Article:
En español | Last year’s turmoil in the stock market, bond market, job market, and credit market has left some Hispanics in financial hardship and many skittish about making financial decisions. In three areas of finance especially—cash flow, savings, and jobs—questions abound as to how to best proceed in this highly uncertain economy. These sure-fire strategies can help boost your sagging finances.
Tighten your budget
Perhaps last year you were banking on a raise or bonus that never came. Or you counted on earning more than the paltry 1 percent you’re now earning on your savings. Although Hispanic spending power is predicted to reach $1 trillion this year, many Hispanics are having to adapt to lean times. Experts say that many households, with a little creativity, can lower their expenses without hardship.
What to do: Hispanics’ largest monthly expenses are housing, followed by transportation. “One way Hispanics can save money without lowering their standard of living is to look for better car insurance deals,” says Alicia Morga, chair and CEO of Consorte Media, a marketing firm focused on Hispanic consumers. The average driver spends $120 to $130 a month on car insurance. Often, simply by combining auto and home policies and perhaps increasing deductibles, you can save 10 percent or more, says Morga. “Just call your insurance provider and ask for a quote.” Get quotes from competitors, too.
Cathy Pareto, MBA, CFP, of Cathy Pareto and Associates, a financial planning firm, recommends negotiating. From retail stores to newspaper subscriptions to doctors’ bills, you can often knock dollars off every bill you have, simply by asking. “El que no llora, no mama” (If you don’t ask for it, you won’t get it), she says. While U.S.-born consumers are just waking up to the power of negotiating, it’s second nature to people raised in Latin American countries, where negotiating is a way of life, she says.
Finally, says Alejandro Marguia, with the McLean Asset Management Corporation: “I’ve seen Hispanics spend $10,000 to $15,000 [on quinceañeras]. I suggest spending perhaps half as much on a party and putting the other half into a college fund.”
Invest with confidence
Wild volatility in the financial markets has led many investors to rush to cash (held in savings accounts and money market funds, if not under the mattress) to safeguard their savings. Such cash hoarding may be especially prevalent among Hispanic investors, who, says Pareto, “even in good times, lean strongly toward conservative investments. There’s a tradeoff between risk and return, and going too safe with your money—by storing it in such things as low-yielding savings accounts—can be detrimental to your wealth in the long term.”
What to do: The antidote is to have a well-diversified portfolio that includes “safe” money as well as investments that can fluctuate in value but tend to produce greater returns. Yes, even the portfolio of retirees and near-retirees, which should lean conservative, often warrant the inclusion of some stocks.
Marguia knows that many Hispanics, especially those born outside the United States, tend to be cynical about stock investing. “Because of where they came from,” he says, “they see the stock market as a rigged game, rather than a legitimate way of investing in our economic system.” Even they, he adds, need to round out their portfolios.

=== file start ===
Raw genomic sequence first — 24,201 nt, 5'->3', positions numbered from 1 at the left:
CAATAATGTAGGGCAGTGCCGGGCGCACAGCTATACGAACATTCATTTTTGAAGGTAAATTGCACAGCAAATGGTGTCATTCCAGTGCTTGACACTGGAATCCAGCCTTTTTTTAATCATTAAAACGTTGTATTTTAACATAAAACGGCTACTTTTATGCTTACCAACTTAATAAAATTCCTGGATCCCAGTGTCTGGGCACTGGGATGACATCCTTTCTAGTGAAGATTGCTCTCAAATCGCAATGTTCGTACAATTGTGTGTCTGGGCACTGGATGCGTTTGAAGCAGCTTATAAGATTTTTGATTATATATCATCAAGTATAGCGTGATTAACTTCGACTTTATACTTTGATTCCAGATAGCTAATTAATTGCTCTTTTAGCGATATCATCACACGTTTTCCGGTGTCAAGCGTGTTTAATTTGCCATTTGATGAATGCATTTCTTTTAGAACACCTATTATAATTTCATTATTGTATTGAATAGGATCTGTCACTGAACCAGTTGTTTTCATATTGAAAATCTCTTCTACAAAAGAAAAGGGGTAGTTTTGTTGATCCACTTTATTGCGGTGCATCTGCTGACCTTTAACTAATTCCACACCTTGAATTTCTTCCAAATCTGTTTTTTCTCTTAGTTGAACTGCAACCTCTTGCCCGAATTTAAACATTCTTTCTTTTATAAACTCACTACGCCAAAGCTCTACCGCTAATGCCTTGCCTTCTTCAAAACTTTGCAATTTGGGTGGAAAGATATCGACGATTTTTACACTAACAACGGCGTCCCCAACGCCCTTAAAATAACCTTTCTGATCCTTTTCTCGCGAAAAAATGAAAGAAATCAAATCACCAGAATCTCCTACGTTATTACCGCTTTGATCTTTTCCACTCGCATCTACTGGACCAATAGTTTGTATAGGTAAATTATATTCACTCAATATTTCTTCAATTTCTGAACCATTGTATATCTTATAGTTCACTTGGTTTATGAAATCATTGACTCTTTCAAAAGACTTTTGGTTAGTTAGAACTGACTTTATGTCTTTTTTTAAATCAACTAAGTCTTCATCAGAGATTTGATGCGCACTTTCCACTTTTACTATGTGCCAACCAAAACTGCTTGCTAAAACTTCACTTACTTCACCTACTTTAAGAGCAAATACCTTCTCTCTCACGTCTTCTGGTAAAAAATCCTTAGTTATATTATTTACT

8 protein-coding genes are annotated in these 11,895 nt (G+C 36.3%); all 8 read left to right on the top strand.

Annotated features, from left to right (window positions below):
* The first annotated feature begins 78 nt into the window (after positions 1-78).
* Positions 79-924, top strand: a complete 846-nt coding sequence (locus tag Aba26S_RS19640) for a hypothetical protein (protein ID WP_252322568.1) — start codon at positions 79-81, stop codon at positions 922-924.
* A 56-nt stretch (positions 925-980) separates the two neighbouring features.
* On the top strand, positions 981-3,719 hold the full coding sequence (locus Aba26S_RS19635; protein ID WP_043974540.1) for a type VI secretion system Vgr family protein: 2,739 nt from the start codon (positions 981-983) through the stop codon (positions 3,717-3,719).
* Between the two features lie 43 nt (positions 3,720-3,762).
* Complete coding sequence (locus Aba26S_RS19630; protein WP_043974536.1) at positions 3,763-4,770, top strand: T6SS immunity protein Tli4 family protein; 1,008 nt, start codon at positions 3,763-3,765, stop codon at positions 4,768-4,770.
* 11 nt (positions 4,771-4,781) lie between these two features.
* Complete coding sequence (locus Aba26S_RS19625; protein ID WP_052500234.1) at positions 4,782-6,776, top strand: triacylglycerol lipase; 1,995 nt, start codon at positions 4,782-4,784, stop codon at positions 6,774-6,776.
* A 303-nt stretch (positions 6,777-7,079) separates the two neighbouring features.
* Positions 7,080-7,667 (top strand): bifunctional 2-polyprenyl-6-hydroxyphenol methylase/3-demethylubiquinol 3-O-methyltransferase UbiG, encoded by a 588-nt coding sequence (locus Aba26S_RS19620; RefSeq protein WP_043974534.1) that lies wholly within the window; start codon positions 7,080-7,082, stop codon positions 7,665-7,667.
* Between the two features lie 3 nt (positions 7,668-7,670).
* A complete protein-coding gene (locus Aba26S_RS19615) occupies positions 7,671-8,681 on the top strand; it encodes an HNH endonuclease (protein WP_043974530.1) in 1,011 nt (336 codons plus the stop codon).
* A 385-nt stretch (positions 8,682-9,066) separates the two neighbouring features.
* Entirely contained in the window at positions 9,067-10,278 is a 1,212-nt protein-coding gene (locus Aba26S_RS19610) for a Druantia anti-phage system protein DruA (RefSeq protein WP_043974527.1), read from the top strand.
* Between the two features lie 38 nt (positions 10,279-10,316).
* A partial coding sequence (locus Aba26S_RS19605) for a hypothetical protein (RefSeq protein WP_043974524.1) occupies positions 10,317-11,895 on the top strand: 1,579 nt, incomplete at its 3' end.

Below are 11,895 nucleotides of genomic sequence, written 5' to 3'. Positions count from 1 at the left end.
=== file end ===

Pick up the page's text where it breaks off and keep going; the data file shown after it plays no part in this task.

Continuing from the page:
If you decide to beef up your stock or bond positions, a good place to start would be low-cost index funds that allow you to invest in the entire stock or bond markets, or large sections of them. Consider the offerings of better-known index fund providers such as Vanguard or iShares.
Finally, says Marguia, “Perhaps the best way to start investing in stocks is your employer’s 401(k).” Hispanics typically participate less in those plans than non-Hispanic whites. “If you have an employer offering matching funds, and you don’t contribute to your 401(k), you are, in effect, tossing money to the wind.”
Improve your position in the job market
The unemployment rate among Hispanics is 13 percent, versus 10 percent for all workers, according to the Bureau of Labor Statistics. According to Wilhelmina Leigh, at the Joint Center for Political and Economic Studies, Hispanics have been hardest hit in large part because they tend to be overrepresented in two of the industries affected most by the recession: construction and manufacturing.
What to do: Identify industries and professions in your area that are growing. “Health care, for example, offers many opportunities, especially in certain professions, such as x-ray technicians,” says Carlos Sanchez, a manager with Saludos Hispanos, a company devoted to helping bilingual professionals find better jobs. Sanchez recommends taking advantage of community colleges and technical schools to beef up employment credentials. “The days are gone where street smarts alone will get you a job,” he says. “Today, having specific skills is crucial.”
Take full advantage of your bilingualism, urges Sanchez. “There are 400 million Spanish speakers in the world, and being one of them offers you a huge advantage.” Sanchez, of Mexican descent, also recommends that older job seekers look deep within themselves for skill sets they may already have. A parent who has raised several children and kept a tidy house for many years, for example, may already have all the skills necessary to take a job working with children as a teacher’s aide in a local elementary school or perhaps as a cook or retail sales clerk. Or perhaps over the course of your lifetime, you’ve developed decorating skills, mechanical abilities, or marketing and sales talents.
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